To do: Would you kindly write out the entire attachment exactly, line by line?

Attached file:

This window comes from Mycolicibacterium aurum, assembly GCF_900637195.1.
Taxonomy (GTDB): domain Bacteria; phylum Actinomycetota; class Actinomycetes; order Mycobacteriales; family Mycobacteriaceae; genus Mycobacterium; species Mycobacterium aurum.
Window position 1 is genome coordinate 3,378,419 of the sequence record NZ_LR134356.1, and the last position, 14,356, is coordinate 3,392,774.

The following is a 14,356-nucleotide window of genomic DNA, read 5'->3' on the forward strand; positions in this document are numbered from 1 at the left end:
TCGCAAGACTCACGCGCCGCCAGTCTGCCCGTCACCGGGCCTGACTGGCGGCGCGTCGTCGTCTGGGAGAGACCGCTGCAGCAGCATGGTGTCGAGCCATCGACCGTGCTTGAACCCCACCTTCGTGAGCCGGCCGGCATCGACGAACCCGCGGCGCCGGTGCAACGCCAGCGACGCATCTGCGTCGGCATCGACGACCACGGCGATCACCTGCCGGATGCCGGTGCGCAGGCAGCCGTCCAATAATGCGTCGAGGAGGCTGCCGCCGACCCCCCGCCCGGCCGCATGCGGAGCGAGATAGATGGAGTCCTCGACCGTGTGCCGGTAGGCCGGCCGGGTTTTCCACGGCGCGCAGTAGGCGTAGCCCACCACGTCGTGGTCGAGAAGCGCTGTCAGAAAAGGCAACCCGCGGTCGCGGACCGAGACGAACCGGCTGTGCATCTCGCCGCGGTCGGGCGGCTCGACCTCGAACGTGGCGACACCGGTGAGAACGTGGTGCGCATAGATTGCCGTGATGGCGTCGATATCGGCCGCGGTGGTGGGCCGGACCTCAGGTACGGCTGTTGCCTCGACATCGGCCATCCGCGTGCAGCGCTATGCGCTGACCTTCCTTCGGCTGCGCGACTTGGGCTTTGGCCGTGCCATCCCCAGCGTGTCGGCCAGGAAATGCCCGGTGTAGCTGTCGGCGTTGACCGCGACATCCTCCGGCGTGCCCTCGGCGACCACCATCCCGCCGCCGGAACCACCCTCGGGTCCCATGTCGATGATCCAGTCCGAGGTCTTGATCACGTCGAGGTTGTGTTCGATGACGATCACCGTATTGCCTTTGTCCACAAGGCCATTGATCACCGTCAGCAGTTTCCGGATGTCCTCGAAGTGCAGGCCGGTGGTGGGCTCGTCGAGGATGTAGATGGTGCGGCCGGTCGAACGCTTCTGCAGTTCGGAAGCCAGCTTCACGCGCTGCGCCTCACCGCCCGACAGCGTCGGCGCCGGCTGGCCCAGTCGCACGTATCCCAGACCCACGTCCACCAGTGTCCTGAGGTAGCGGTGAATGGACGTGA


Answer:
This window comes from Mycolicibacterium aurum, assembly GCF_900637195.1.
Taxonomy (GTDB): domain Bacteria; phylum Actinomycetota; class Actinomycetes; order Mycobacteriales; family Mycobacteriaceae; genus Mycobacterium; species Mycobacterium aurum.
Window position 1 is genome coordinate 3,378,419 of the sequence record NZ_LR134356.1, and the last position, 14,356, is coordinate 3,392,774.

The following is a 14,356-nucleotide window of genomic DNA, read 5'->3' on the forward strand; positions in this document are numbered from 1 at the left end:
TCGCAAGACTCACGCGCCGCCAGTCTGCCCGTCACCGGGCCTGACTGGCGGCGCGTCGTCGTCTGGGAGAGACCGCTGCAGCAGCATGGTGTCGAGCCATCGACCGTGCTTGAACCCCACCTTCGTGAGCCGGCCGGCATCGACGAACCCGCGGCGCCGGTGCAACGCCAGCGACGCATCTGCGTCGGCATCGACGACCACGGCGATCACCTGCCGGATGCCGGTGCGCAGGCAGCCGTCCAATAATGCGTCGAGGAGGCTGCCGCCGACCCCCCGCCCGGCCGCATGCGGAGCGAGATAGATGGAGTCCTCGACCGTGTGCCGGTAGGCCGGCCGGGTTTTCCACGGCGCGCAGTAGGCGTAGCCCACCACGTCGTGGTCGAGAAGCGCTGTCAGAAAAGGCAACCCGCGGTCGCGGACCGAGACGAACCGGCTGTGCATCTCGCCGCGGTCGGGCGGCTCGACCTCGAACGTGGCGACACCGGTGAGAACGTGGTGCGCATAGATTGCCGTGATGGCGTCGATATCGGCCGCGGTGGTGGGCCGGACCTCAGGTACGGCTGTTGCCTCGACATCGGCCATCCGCGTGCAGCGCTATGCGCTGACCTTCCTTCGGCTGCGCGACTTGGGCTTTGGCCGTGCCATCCCCAGCGTGTCGGCCAGGAAATGCCCGGTGTAGCTGTCGGCGTTGACCGCGACATCCTCCGGCGTGCCCTCGGCGACCACCATCCCGCCGCCGGAACCACCCTCGGGTCCCATGTCGATGATCCAGTCCGAGGTCTTGATCACGTCGAGGTTGTGTTCGATGACGATCACCGTATTGCCTTTGTCCACAAGGCCATTGATCACCGTCAGCAGTTTCCGGATGTCCTCGAAGTGCAGGCCGGTGGTGGGCTCGTCGAGGATGTAGATGGTGCGGCCGGTCGAACGCTTCTGCAGTTCGGAAGCCAGCTTCACGCGCTGCGCCTCACCGCCCGACAGCGTCGGCGCCGGCTGGCCCAGTCGCACGTATCCCAGACCCACGTCCACCAGTGTCCTGAGGTAGCGGTGAATGGACGTGA